Rational emotive behavior therapy (REBT)

REBT focuses on replacing irrational thoughts with rational ones based on facts and understanding. It also connects a person’s emotions with rational thinking as a client-centered approach. Similar to CBT, it focuses on how thoughts can affect behavior.    

Exposure therapy or exposure and response prevention (ERP) 

The ERP technique is often used to treat patients with phobias, OCD, and post-traumatic stress disorder (PTSD), among other conditions. Exposure therapy uses systematically controlled techniques that expose people to the source of their phobias or fears (or triggers, in the case of post-traumatic stress disorder) while simultaneously incorporating relaxation techniques. 



Classical conditioning and operant conditioning are two main principles of behavioral science that often form the foundations of this therapy. These two concepts explain the effectiveness of treating issues with this type of therapy.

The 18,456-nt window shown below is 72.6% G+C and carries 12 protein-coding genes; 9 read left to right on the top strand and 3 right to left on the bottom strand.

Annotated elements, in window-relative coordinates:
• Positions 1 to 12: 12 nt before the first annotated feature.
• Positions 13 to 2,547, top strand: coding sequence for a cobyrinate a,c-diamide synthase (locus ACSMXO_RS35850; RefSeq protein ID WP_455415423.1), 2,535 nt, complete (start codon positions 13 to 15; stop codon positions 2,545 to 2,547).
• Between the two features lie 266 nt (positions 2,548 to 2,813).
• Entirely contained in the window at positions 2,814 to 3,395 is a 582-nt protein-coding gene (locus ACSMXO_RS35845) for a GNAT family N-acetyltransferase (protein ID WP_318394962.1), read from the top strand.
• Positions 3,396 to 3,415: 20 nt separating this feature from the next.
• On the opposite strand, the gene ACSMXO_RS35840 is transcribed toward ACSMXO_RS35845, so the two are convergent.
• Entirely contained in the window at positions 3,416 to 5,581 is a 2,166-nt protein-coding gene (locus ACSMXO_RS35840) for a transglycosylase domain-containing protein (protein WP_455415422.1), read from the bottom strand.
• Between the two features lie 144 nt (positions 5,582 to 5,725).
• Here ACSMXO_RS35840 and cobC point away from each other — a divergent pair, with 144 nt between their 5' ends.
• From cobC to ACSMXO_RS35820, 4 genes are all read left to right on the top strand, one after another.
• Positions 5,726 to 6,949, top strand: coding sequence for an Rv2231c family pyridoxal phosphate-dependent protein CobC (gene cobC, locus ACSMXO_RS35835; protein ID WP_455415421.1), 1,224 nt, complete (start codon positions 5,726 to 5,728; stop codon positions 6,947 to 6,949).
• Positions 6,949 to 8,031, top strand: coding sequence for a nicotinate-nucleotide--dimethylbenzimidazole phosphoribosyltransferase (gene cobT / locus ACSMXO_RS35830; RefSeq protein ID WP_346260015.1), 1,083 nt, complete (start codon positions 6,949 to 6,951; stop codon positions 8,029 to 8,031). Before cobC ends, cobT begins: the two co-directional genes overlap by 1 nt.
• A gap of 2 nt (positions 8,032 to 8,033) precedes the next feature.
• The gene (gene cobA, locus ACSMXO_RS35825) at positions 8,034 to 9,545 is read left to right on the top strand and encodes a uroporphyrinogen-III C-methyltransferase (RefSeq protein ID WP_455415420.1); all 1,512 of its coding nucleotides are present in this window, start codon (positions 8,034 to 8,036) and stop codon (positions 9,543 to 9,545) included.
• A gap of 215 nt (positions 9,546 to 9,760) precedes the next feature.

Classical conditioning

Behavioral treatment based on classical conditioning focuses on forming associations between neutral stimuli and stimuli that provoke a response. There are numerous methods of behavior change through classical conditioning, including the following:


Flooding is a procedure used by behavior therapists that involves exposing an individual to objects or situations they may be afraid of. An example of this could include exposing an individual with a fear of cats to pictures of cats, conversations about cats, and a real cat. Through flooding, an individual may learn that their fear response is not congruent with the actual danger of the situation. 

The individual cannot avoid the situation or object during the procedure, which forces them to embrace their fear. However, the approach can be disconcerting for some, so an experienced therapist is usually needed to facilitate the process. 

Systematic desensitization

Systematic desensitization is similar to flooding but occurs more gradually. The behavioral therapist may begin by requesting that the person create a list of their fears. Afterward, the therapist typically teaches relaxation tactics for the person to utilize while contemplating those fears.